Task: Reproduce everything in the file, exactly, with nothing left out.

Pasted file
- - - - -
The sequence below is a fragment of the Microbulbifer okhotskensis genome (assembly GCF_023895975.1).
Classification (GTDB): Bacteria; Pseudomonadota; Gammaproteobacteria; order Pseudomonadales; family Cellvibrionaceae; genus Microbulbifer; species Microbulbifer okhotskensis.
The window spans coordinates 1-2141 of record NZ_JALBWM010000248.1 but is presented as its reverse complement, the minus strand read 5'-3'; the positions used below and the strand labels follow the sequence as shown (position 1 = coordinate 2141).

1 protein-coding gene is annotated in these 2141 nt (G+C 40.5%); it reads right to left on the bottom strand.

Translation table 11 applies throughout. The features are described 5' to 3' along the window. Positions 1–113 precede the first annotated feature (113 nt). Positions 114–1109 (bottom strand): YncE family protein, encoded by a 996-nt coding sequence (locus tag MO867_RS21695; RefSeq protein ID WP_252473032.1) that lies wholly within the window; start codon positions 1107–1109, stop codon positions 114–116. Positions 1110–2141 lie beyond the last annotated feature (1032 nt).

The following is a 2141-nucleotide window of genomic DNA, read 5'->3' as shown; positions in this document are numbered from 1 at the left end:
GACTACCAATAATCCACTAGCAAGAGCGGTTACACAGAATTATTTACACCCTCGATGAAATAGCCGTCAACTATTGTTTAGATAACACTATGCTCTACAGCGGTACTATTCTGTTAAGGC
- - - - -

The sequence below is a fragment of the Microbulbifer okhotskensis genome (assembly GCF_023895975.1).
Classification (GTDB): Bacteria; Pseudomonadota; Gammaproteobacteria; order Pseudomonadales; family Cellvibrionaceae; genus Microbulbifer; species Microbulbifer okhotskensis.
The window spans coordinates 1-2141 of record NZ_JALBWM010000248.1 but is presented as its reverse complement, the minus strand read 5'-3'; the positions used below and the strand labels follow the sequence as shown (position 1 = coordinate 2141).

1 protein-coding gene is annotated in these 2141 nt (G+C 40.5%); it reads right to left on the bottom strand.

Translation table 11 applies throughout. The features are described 5' to 3' along the window. Positions 1–113 precede the first annotated feature (113 nt). Positions 114–1109 (bottom strand): YncE family protein, encoded by a 996-nt coding sequence (locus tag MO867_RS21695; RefSeq protein ID WP_252473032.1) that lies wholly within the window; start codon positions 1107–1109, stop codon positions 114–116. Positions 1110–2141 lie beyond the last annotated feature (1032 nt).

The following is a 2141-nucleotide window of genomic DNA, read 5'->3' as shown; positions in this document are numbered from 1 at the left end:
GACTACCAATAATCCACTAGCAAGAGCGGTTACACAGAATTATTTACACCCTCGATGAAATAGCCGTCAACTATTGTTTAGATAACACTATGCTCTACAGCGGTACTATTCTGTTAAGGC